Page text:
Redmond allegedly ordered that the cop behind the wheel, Detective Edgar Robles, be officially listed as the driver of a backup SUV, text messages show. That way, the unit could more plausibly claim the mayor wasn’t in the vehicle involved in the collision, a source close to the executive protection unit said.
Then, buried down further in the article, it hits: It was the NYPD at fault. Not the other driver:
NYPD spokesman Phil Walzak told The News that the NYPD investigated the accident involving de Blasio’s SUV “and determined the NYPD was at fault. Far from a coverup, this in fact shows the exact opposite – the NYPD took this incident seriously.”
The text messages are almost comical in their ham-handed way of covering up the crash — successfully for years. Some of the texts:
“Is Eagle p—-d?” Ioveno asked in a text message, using de Blasio’s code name. “Not really,” a detective wrote.
“Redmond hell-bent that this doesn’t get out to anyone, we need to kill the story,” executive protection unit cop Jorge Bravo wrote.
“He went off on OPTICS of this detail – the little things (double-parking and crosswalk s–t),” Bravo added…
“No one is to know; also, Eagle was not in the limo … are we clear guys please?” Ioveno said, using the code word limo for the NYPD Chevy Tahoe.
And then came a second crash, this one involving city First Lady Chirlane McCray, multiple vehicles and disappearing witnesses. And in this crash, someone was hurt.
The NYPD went all in, it seems, on trying to cover this one up also. As per one of the attorneys involved:
“The way the police report is written, you can kind of tell they’re covering something up,” Grossman said. “If you see the diagram — it doesn’t make sense. … They seemed to whisk everybody away without anybody saying anything.”
And so it goes. Negligence happens and those who are supposed to document what happens decide to come up with “alternative facts” and hide the witnesses so that innocent victims are frustrated in their ability to find out what actually happened.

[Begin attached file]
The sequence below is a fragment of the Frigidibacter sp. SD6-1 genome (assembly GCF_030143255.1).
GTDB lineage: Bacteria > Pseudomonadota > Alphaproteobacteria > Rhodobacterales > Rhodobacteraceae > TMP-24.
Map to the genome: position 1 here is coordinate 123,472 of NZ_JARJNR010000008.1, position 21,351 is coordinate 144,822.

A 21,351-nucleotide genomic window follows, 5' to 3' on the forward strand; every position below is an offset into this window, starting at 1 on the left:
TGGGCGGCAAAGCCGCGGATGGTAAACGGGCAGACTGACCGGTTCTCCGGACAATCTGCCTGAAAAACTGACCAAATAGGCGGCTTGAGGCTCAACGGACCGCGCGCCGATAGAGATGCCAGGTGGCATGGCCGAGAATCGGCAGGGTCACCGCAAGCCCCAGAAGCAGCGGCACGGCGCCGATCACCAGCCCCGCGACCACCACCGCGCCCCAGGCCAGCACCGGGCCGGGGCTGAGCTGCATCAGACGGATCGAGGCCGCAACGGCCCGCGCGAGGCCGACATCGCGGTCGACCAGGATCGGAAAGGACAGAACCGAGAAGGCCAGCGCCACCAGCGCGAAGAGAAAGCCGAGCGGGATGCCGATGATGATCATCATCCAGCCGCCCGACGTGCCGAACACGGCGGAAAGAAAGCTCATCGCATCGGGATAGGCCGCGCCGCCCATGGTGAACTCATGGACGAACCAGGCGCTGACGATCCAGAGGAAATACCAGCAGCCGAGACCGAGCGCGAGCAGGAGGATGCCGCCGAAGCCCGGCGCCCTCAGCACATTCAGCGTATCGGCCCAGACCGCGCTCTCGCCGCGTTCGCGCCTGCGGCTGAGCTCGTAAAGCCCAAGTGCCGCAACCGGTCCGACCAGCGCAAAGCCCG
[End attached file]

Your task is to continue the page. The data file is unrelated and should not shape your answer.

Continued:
The more the world changes, the more it stays the same. Except that sometimes emails and texts help with the Big Reveal.
My first car was a 1982 Honda Accord hatchback. Five-speed stick. Roll down windows. Manual locks. No A/C.
I learned to drive stick when my older brother needed me to drive his manual transmission car back from Philadelphia to Long Island. I got a lesson on Saturday. And drove it solo out of Center City Philly to New York on Sunday. Only stalled once.
My theory in buying that no-frills Honda was simple: The fewer automated things, the fewer things would break. And nothing ever broke. It was a great car and I used it for many a trip back and forth to Buffalo during law school.
But cars and Manhattan are not a good match and when I moved there in 1986 it was time to kiss it good bye. When I needed a car I would rent one and those rentals were far cheaper than the cost of garaging it.
(Hang with me a bit here and I’ll get to the safety and personal injury stuff.)
When I moved to the suburbs after 13 years of city living it was time to motor up again. But I had a problem, and part of that problem was a pipestem driveway. And Mrs. NYPILB (she loves that acronym!) didn’t drive stick, didn’t know from clutches, and didn’t want to learn the three-pedal two-step. In twenty years of marriage that’s the worst I can say about her so I figure I’m pretty far ahead of the game.
Having a two-car family and a pipestem driveway would mean constant car shuffling. I let the fun of driving stick slip away since my car was mostly going to the train station anyway. And that’s just the way it was.
When Dear Daughter was old enough to drive, she followed in her mother’s footsteps.
But Dear Son thinks differently. He’s a car guy. Want to know what that car in front of you is? He’ll tell you in two seconds based on the tail lights. At night. Ask him what he wants to be when he gets older and he’ll tell you a McLaren owner. But he’ll settle for a Lambo if he has to.
Until he started talking car stuff, I had no idea that tail lights could be an art. Or that there really was much difference. I was simply oblivious since I’m not a car guy.
So with the lease being up on my Subaru Impreza hatchback, I needed to go car shopping. But I confess that I love this vehicle because of its all wheel drive and the car’s many safety features, which you can’t dismiss when you’re looking at teenagers. Dollar-for-dollar you get a lot of bang for the buck.
I took Dear Son with me to look at a couple of cars, including the next gen Impreza. Guess who wants to drive stick? Yeah.